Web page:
Right down in the social and emotional gutter – on the fringe of violence and suicide and death – I found that the wind of the Spirit was blowing, and blowing indeed with an unmistakeable force. And this has been my experience ever since. As I’ve had the privilege of wading my way through so much of the underside of our community – through fight clubs and detox centres and drug houses and homes for the mentally ill – I have found, time and time again, to my great surprise, the unmistakable force of the Spirit of God!

The wind blows where it will, and this has often been very difficult for me to accept. And I want to illustrate just two points where this experience of the movement of the Spirit of God has been very difficult for me to come to terms with.

The first is with regards to my old best friend, Richard Smith, who died some years ago now. Those who were here with me at the beginning will remember Richard, and those who knew him well knew too that Richard was a gay man.

I didn’t have a clue about these things when I was first here. My ‘gaydar’, as they say, was entirely non-functional. He was just a lay-leader here who was always trying to be helpful, and when things fell apart for me, he was the one who gave me the support that I most needed. This took the form of him sitting up with me late into the night while I drank myself to sleep some nights. It took the form of constant listening to my cries of pain and never judging me. And over time I listened to Richard’s stories too, and he shared with me about his life-long struggle with his sexuality. And I confess that I didn’t understand much and I didn’t understand why he was gay or what we were supposed to do about that, but one thing I did understand very clearly was that the Spirit of God was working through this man, despite all the preconceptions I’d had, saying that this was just not possible.

And this was the start of a journey for me into deeper contact with members of the gay and lesbian and transgender community. And I still wouldn’t claim to know much, and yet I cannot deny that wherever I have been in the GLBT community, I have found that the Spirit of God has been there too!

The other really confronting experience of the presence of the Spirit of God that I have found very difficult to come to terms with has been the one I have had through my friendship with Sheikh Mansour. Let me say it quite plainly: Even if I got over the idea that all Catholics went to Hell pretty early on, I still (until a few years ago) assumed that all Muslims were certainly allies of Satan to some extent, and I certainly did not anticipate that my friendship with an Islamic Sheikh would lead me to a fresh experience of the Spirit of God, and yet … the wind blows where it will, and so it is with the Spirit! And I actually remember quite clearly sitting in a coffee shop with Mansour some years ago and eventually saying to him, “I’m not sure what to make of this, brother, but I sense the presence of the Spirit of God in you!” to which he replied, “I sense it too!”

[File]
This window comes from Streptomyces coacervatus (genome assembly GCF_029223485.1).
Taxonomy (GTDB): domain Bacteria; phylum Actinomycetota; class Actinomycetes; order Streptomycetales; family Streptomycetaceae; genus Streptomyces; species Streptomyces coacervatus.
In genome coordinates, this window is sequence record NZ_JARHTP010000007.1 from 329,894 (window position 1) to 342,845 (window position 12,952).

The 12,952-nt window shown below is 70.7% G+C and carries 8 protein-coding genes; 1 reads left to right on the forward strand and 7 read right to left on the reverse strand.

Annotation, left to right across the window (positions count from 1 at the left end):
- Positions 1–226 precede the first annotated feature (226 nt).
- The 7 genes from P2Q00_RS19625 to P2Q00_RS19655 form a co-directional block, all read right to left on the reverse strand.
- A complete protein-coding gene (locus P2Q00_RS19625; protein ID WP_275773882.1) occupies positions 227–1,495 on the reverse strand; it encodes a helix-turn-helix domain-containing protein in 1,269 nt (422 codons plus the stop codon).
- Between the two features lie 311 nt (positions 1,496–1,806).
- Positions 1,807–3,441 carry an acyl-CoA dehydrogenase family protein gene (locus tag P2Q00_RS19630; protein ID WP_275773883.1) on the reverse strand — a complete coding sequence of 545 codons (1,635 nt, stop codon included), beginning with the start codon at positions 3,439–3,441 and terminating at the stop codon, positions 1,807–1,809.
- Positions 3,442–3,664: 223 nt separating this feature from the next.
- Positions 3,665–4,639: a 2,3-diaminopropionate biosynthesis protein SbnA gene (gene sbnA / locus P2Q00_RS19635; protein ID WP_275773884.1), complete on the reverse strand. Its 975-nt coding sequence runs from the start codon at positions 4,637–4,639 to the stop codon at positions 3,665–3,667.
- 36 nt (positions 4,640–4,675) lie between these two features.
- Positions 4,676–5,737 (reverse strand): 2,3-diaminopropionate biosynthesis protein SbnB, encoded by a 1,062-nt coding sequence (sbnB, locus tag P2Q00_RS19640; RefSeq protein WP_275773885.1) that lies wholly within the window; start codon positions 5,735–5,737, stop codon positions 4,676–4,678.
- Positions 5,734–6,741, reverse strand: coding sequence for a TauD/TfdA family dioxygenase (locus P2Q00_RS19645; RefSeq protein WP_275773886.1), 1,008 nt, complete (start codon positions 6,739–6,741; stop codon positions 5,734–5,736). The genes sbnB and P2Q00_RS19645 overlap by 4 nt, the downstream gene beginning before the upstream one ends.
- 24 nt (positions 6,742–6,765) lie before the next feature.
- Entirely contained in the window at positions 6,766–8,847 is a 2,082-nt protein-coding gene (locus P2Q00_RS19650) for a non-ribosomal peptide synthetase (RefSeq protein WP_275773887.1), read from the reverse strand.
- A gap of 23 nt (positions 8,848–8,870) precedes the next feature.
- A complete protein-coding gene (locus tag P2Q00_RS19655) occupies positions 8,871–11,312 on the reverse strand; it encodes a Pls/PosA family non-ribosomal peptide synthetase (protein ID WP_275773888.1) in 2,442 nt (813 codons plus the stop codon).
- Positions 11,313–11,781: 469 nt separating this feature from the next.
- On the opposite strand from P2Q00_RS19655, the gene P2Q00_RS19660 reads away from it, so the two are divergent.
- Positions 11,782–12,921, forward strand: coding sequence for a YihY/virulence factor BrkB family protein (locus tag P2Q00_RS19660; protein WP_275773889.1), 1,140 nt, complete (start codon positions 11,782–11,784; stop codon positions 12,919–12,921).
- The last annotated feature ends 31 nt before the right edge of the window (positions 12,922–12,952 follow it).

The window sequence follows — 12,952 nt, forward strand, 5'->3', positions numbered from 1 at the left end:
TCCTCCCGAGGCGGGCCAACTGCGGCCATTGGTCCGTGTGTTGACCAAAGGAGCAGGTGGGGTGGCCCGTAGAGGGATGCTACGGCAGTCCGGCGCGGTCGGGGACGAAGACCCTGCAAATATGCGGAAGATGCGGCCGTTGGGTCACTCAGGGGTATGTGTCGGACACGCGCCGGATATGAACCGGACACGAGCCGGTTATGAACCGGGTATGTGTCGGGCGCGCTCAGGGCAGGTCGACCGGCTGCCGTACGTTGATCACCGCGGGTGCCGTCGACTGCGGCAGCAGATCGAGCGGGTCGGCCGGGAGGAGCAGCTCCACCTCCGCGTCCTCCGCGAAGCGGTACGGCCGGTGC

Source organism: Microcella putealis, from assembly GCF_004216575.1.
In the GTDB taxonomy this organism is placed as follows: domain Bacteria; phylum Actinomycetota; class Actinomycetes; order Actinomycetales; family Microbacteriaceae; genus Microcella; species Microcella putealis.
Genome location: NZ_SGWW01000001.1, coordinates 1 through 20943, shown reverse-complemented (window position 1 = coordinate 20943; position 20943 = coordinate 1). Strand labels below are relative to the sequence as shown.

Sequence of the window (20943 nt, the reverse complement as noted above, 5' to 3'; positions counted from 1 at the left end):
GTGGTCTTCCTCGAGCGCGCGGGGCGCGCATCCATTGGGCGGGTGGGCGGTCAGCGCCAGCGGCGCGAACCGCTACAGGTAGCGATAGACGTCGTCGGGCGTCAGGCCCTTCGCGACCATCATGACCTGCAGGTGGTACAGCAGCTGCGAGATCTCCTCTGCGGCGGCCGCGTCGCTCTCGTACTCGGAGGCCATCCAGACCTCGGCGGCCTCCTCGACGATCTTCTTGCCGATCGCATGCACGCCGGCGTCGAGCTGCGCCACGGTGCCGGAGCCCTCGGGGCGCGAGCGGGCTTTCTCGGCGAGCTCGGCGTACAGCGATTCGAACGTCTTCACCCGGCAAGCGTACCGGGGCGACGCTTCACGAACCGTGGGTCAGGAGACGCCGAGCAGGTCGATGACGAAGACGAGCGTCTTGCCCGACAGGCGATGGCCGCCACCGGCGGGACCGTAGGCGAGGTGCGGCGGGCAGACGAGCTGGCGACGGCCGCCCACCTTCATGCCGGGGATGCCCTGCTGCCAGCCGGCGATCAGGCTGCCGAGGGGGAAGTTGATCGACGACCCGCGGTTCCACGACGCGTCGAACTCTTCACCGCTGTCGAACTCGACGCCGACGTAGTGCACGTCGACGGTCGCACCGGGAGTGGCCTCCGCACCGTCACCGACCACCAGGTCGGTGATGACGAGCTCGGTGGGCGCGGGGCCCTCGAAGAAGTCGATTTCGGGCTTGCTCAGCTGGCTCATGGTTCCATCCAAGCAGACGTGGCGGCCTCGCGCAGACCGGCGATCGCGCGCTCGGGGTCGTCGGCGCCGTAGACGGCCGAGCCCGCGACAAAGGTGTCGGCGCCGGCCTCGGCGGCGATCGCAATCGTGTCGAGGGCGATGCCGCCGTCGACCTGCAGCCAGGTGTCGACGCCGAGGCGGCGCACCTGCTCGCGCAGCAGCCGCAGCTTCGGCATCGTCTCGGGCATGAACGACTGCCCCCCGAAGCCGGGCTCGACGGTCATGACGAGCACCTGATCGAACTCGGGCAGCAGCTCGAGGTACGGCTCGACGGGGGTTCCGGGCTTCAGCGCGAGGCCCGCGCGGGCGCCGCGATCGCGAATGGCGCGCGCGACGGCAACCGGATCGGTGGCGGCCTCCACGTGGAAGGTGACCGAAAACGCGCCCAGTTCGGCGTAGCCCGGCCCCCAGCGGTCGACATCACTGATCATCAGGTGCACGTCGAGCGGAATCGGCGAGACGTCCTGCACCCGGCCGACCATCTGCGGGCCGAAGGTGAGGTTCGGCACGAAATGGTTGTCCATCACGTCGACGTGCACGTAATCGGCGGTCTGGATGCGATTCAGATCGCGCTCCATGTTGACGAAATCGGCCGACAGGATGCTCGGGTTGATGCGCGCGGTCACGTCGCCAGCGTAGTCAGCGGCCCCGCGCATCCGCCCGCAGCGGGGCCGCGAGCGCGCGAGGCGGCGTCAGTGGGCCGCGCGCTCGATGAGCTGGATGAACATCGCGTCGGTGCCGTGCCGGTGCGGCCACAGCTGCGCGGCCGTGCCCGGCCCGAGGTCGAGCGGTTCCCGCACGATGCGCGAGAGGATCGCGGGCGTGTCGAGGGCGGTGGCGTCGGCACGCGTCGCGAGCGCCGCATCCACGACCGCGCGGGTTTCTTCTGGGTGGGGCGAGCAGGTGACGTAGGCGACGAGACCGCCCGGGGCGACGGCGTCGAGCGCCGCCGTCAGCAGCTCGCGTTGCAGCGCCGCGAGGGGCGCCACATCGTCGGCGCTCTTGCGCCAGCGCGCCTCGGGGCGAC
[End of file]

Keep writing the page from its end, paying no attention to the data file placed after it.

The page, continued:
Now does that mean I was wrong all along and that I should now be a Muslim and everything I thought I knew about God up to that point was open to question? No, not necessarily at all, but what it did say to me in no uncertain terms is that the wind blows where it will, and so it is with the Spirit!

Friends, this is what I have learned in my 20 years here in Dulwich Hill – to put it simply, that God is a lot bigger than I thought He was! I’m not saying that I had some notion that God lived here in His holy temple and that it was my job to lead Him out into the world and yet I don’t think back then that I ever really had any understanding of the height or depth or length or breadth of the love of God, and I certainly had no appreciation of how comprehensive is the movement of the Spirit of God – moving through pubs and hospitals and prisons and detox centres and even mosques and gutters and churches too, and everywhere else that human beings are found.

The wind blows where it will and so it is with the Spirit! Breathe on us, breath of God! Fill us with your compassion, give us a heart for the weak, and open our eyes so that we might clearly see more your living presence amongst us!

First Preached by Father Dave at Holy Trinity Dulwich Hill, December 2010.

Rev. David B. Smith

Parish priest, community worker,
martial arts master, pro boxer,
author, father of four.



About Father Dave

Preacher, Pugilist, Activist, Father of four